To preserve these "living symbols of the historic and pioneer spirit of the West" from "capture, branding, harassment, or death," Congress enacted the WHA, which designated all wild free-roaming horses and burros as "integral part [s] of the natural system of the public lands," 16 U.S.C. § 1331, and entrusted their protection and management to the Secretary of the Interior and BLM, id. § 1333(a) (placing all wild horses and burros under the jurisdiction of the Secretary of the Interior and directing that the animals be protected and managed as "components of the public lands"). In essence, the Act is "a land-use regulation enacted by Congress to ensure the survival of a particular species of wildlife." Mountain States , 799 F.2d at 1428.

Several years after passage of the WHA, Congress found that its attempt to prevent the decline of wild horses and burros had worked far too well. By 1978, the wild horse and burro populations had rebounded and redoubled, and now threatened to disrupt the delicate ecological balance on western rangelands. See Am. Horse Prot. Ass'n, Inc. v. Watt , 694 F.2d 1310, 1315–16 (D.C. Cir. 1982). A congressional report calling for amendments to the WHA explained:

In the case of wild horses and burros in the Western States, Congress acted in 1971 to curb abuses which posed a threat to their survival. The situation now appears to have reversed, and action is needed to prevent a successful program from exceeding its goals and causing animal habitat destruction.

Id. at 1316 (quoting H.R. Rep. No. 95-1122, 95th Cong., 2d Sess. 23 (1978)). Based on these findings, Congress amended the WHA

to avoid excessive costs in the administration of the Act, and to facilitate the humane adoption or disposal of excess wild free-roaming horses and burros which because they exceed the carrying capacity of the range, pose a threat to their own habitat, fish, wildlife, recreation, water and soil conservation, domestic livestock grazing, and other rangeland values.

43 U.S.C. § 1901(a)(6). The 1978 amendments to the WHA "struck a new balance—or at least clarified the balance Congress intended to strike in 1971—between protecting wild horses and competing interests in the resources of the public ranges." Am. Horse Prot. Ass'n , 694 F.2d at 1316. As amended, the Act's central goal is not only to protect wild horse and burro populations, but to "achieve and maintain a thriving natural ecological balance on the public lands." 16 U.S.C. § 1333(a). Thus, BLM is tasked with harmonizing the protection of wild horses and burros and the preservation of other rangeland values and uses.

To that end, the WHA requires BLM to compile and maintain "current inventor [ies] of wild horses and burros on given areas of the public lands." Id. § 1333(b)(1) ; 43 C.F.R. § 4710.2. Inventories of wild horse and burro herds are used to designate appropriate herd management areas ("HMAs"),5 see 43 C.F.R. § 4710.3-1, and to "determine appropriate management levels" ("AMLs"), 16 U.S.C. § 1333(b)(1). "An AML is expressed as a population range with both an upper and lower limit, within which wild horses or burros can be managed for the long term." Am. Wild Horse Pres. Campaign v. Jewell , 847 F.3d 1174, 1178 (10th Cir. 2016) (quotations and alterations omitted). Where a given wild horse or burro population exceeds its designated AML, BLM must decide whether to bring the herd back within AML "by the removal or destruction of excess animals, or other options (such as sterilization, or natural controls on population levels)."6 16 U.S.C. § 1333(b)(1). "In this way, [the] AML is a vehicle used to move towards a thriving natural ecological balance, and a trigger by which the BLM is alerted to address population imbalance." In Def. of Animals v. U.S. Dep't of Interior , 751 F.3d 1054, 1063–64 (9th Cir. 2014) (alterations omitted). In sum, "[t]o comply with the Act's directive to manage wild horses 'in a manner that is designed to achieve and maintain a thriving natural ecological balance on the public lands,' ... the BLM (a) maintains a current inventory of wild horses in each HMA, (b) determines the [AML] of wild horses that each HMA can sustain, and (c) determines the method of achieving the designated AML." Wyoming v. U.S. Dep't of Interior , 839 F.3d 938, 940 (10th Cir. 2016) (quoting 16 U.S.C. § 1333(a) and citing id. § 1333(b)(1) ; 43 C.F.R. §§ 4710.2, 4710.3-1 ); see also Am. Wild Horse Pres. Campaign , 847 F.3d at 1178.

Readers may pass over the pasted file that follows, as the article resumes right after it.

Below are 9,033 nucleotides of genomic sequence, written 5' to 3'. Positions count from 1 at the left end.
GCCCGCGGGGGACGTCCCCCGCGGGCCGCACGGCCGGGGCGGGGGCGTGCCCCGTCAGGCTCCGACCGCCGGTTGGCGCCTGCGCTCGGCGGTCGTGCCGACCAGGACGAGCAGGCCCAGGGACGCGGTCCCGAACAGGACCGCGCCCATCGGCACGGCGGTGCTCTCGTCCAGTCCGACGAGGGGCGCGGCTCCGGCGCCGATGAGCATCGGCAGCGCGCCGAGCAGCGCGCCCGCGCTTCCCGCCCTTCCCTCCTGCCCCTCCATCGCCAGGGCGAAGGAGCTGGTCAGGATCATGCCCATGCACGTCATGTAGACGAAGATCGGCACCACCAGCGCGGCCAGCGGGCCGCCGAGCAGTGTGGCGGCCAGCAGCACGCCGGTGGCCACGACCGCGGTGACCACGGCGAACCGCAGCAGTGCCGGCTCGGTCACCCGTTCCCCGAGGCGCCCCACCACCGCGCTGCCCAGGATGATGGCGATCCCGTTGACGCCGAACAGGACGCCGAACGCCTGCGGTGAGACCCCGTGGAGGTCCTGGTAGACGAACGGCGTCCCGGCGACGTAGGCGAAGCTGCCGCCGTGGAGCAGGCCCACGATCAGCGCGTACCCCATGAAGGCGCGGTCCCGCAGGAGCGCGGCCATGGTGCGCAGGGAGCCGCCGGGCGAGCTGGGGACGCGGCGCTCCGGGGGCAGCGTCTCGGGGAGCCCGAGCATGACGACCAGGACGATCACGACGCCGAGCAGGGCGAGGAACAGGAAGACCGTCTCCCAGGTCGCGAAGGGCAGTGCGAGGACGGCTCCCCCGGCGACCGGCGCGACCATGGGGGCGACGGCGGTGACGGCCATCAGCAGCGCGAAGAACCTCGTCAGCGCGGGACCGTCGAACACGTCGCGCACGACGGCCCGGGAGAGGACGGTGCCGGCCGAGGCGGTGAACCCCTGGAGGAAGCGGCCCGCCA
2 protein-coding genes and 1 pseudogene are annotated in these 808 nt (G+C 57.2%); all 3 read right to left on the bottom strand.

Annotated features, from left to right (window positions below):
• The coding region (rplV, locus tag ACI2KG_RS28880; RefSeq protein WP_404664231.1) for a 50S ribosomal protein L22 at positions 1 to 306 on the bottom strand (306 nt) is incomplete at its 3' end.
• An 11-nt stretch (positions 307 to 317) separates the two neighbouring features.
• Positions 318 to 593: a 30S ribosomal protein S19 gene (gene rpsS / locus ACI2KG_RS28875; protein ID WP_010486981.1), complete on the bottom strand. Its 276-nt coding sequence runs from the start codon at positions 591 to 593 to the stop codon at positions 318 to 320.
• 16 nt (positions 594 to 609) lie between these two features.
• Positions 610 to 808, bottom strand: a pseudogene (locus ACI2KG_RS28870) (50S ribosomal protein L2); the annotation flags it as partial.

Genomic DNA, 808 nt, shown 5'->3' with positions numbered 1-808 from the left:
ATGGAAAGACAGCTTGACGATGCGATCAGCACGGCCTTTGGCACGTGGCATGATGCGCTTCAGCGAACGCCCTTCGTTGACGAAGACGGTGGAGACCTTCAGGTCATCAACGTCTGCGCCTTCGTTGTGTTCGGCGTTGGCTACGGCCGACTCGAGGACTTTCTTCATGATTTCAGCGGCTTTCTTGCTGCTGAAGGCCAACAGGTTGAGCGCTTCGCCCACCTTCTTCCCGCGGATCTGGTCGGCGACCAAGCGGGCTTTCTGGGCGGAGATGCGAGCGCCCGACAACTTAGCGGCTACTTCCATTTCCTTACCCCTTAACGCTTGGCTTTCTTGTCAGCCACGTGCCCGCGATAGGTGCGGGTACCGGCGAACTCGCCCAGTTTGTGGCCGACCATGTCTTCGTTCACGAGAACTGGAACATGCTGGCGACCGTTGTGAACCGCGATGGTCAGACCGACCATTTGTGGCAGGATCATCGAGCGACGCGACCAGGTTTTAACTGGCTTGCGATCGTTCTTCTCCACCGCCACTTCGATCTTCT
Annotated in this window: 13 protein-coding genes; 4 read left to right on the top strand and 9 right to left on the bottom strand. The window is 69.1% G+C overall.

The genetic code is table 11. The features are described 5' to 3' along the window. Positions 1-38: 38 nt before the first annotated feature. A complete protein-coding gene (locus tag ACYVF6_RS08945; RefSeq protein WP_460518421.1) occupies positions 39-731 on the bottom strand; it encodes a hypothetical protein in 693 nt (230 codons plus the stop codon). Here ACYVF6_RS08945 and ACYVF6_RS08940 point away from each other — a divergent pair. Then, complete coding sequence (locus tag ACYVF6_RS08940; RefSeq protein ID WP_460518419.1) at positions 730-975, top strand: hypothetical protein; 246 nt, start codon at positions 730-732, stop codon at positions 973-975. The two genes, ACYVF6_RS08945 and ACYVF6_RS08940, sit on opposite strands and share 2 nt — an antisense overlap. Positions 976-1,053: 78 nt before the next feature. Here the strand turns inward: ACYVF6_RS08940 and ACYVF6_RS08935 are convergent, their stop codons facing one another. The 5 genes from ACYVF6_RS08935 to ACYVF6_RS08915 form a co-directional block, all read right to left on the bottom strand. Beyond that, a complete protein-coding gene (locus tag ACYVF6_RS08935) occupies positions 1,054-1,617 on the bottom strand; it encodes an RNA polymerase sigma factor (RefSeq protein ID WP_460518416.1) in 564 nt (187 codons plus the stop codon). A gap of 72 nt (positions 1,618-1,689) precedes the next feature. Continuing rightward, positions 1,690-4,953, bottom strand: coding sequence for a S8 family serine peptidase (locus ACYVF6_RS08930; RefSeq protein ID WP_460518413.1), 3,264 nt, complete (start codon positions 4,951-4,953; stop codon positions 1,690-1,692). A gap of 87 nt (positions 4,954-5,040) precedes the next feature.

Sections Three and Four of the Act delineate specific actions that BLM is required to undertake as part of its management of wild horse and burro populations. Section Three deals with wild horse and burro herds present on public lands and requires BLM to "immediately remove excess animals from the range" once BLM determines (1) that a population of wild horses on a given HMA exceeds its established AML and (2) "that action is necessary to remove excess animals." 16 U.S.C. § 1333(b)(2) ; see also Wyoming , 839 F.3d at 944 (delineating the two-step process that triggers BLM's ministerial duty to "immediately remove" excess wild horses). Section Four requires BLM to arrange for the removal of wild horses and burros that stray off of public land and onto adjacent private land. See 16 U.S.C. § 1334.

II. INTERACTION OF WHA WITH FLPMA AND NEPA

BLM makes management determinations and conducts necessary removals in...